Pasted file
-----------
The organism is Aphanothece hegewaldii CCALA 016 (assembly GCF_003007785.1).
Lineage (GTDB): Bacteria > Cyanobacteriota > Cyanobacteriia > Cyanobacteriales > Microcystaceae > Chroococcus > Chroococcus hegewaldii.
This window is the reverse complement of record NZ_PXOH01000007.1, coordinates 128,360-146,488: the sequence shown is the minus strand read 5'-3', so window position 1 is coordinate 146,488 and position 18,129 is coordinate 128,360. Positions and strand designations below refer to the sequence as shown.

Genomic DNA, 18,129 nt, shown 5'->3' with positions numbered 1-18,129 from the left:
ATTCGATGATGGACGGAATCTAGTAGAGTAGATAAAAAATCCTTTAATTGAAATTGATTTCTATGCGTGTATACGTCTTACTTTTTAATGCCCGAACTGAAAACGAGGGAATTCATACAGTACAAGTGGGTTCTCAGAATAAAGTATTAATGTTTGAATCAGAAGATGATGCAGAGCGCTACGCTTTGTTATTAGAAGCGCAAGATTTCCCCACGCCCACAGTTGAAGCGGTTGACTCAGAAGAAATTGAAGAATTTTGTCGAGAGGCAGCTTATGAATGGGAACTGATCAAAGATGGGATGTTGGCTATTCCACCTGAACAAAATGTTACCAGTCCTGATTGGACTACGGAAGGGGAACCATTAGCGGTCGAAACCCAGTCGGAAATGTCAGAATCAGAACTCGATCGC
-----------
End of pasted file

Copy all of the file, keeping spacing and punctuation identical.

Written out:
The organism is Aphanothece hegewaldii CCALA 016 (assembly GCF_003007785.1).
Lineage (GTDB): Bacteria > Cyanobacteriota > Cyanobacteriia > Cyanobacteriales > Microcystaceae > Chroococcus > Chroococcus hegewaldii.
This window is the reverse complement of record NZ_PXOH01000007.1, coordinates 128,360-146,488: the sequence shown is the minus strand read 5'-3', so window position 1 is coordinate 146,488 and position 18,129 is coordinate 128,360. Positions and strand designations below refer to the sequence as shown.

Genomic DNA, 18,129 nt, shown 5'->3' with positions numbered 1-18,129 from the left:
ATTCGATGATGGACGGAATCTAGTAGAGTAGATAAAAAATCCTTTAATTGAAATTGATTTCTATGCGTGTATACGTCTTACTTTTTAATGCCCGAACTGAAAACGAGGGAATTCATACAGTACAAGTGGGTTCTCAGAATAAAGTATTAATGTTTGAATCAGAAGATGATGCAGAGCGCTACGCTTTGTTATTAGAAGCGCAAGATTTCCCCACGCCCACAGTTGAAGCGGTTGACTCAGAAGAAATTGAAGAATTTTGTCGAGAGGCAGCTTATGAATGGGAACTGATCAAAGATGGGATGTTGGCTATTCCACCTGAACAAAATGTTACCAGTCCTGATTGGACTACGGAAGGGGAACCATTAGCGGTCGAAACCCAGTCGGAAATGTCAGAATCAGAACTCGATCGC